The Cootwares have moved 19 times during their 40-year marriage, but remained in the Las Vegas area for 17 of those years.
“The three older kids all worked in my business, and now our son Nick does it professionally, too,” Greg said.
But hard work can take a toll. About 10 years ago, said Debra, “Greg was working constantly. He started having heart issues. We figured it was time for him to choose a hobby. He researched various hobbies and chose saltwater aquariums.”
Greg Cootware explained: “I wanted to do some sort of animal husbandry, and settled on tending live corals and fish. I loved the systems aspects of it. For example, some corals can’t be combined with others, because they’re likely to kill each other. Corals are polyps, tiny animals that filter feed. They build structures around themselves and live in colonies. I found that really appealing.”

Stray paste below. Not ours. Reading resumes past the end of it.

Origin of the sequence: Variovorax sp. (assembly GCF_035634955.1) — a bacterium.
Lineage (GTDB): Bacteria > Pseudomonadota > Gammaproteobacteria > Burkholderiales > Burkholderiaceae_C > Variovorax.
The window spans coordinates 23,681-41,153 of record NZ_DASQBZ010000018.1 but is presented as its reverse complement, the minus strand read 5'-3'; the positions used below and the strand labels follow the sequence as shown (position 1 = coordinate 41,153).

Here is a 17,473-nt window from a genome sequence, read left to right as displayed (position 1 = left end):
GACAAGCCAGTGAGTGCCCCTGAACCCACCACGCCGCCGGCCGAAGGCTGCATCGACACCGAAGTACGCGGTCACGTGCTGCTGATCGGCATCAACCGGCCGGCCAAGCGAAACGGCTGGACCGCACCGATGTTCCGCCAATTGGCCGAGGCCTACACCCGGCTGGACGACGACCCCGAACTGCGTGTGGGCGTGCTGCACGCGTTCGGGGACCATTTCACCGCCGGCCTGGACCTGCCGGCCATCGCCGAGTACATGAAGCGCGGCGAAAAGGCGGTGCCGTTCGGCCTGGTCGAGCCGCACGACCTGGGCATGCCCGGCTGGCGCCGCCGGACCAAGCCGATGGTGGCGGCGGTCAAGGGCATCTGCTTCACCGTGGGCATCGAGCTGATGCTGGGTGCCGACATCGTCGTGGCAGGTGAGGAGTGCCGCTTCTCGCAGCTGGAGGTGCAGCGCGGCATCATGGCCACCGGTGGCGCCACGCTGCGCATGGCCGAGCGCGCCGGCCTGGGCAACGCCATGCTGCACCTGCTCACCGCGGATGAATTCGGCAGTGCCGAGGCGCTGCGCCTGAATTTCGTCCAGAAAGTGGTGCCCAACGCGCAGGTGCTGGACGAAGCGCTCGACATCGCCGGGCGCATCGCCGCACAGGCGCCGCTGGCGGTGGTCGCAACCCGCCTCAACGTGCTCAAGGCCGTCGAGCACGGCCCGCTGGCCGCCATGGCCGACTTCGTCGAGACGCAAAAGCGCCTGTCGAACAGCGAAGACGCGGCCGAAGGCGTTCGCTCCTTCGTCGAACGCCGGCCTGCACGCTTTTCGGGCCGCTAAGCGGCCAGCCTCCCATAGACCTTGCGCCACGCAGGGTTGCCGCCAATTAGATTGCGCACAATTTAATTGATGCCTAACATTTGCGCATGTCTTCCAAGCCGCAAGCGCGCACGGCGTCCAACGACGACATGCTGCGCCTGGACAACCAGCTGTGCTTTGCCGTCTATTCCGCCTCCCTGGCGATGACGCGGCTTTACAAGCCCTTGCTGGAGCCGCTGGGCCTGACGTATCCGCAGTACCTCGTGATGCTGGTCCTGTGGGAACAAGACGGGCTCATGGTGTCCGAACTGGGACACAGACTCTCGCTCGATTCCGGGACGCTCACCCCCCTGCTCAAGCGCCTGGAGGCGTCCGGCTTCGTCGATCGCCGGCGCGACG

For five years, Greg tended a 6-foot-long, 125-gallon saltwater tank. His wife said, “It was almost like a little farm. Greg sold coral fragments — known as frags — to other collectors.”
Greg enjoyed studying the chemistry and maintenance of coral environments, but ultimately gave it up when they moved to the state of Washington. “It was just too cold there for coral tanks.”
Five years ago, a swarm of bees moved through the property near the Cootwares’ home in Vancouver, Wash., and landed in an apple tree. The Cootwares’ next-door neighbor, a master beekeeper, asked Greg if he’d like to participate in dealing with the situation. He jumped at the chance, igniting a new passion.
The next-door neighbor taught beekeeping classes and facilitated a club.
“I learned a lot from her,” said Greg, who now tends 19 hives. “I find it peaceful, but it’s also a tremendous amount of work.”
In addition to his fire sprinkler design business, he now specializes in honey and bee sales, honey bee removal and free swarm relocation.
When first introduced to beekeeping, Greg Cootware learned that new hives form when bees decide they’re too congested. He also discovered that bees know when it’s time to make new queens, which appealed to his love of systems.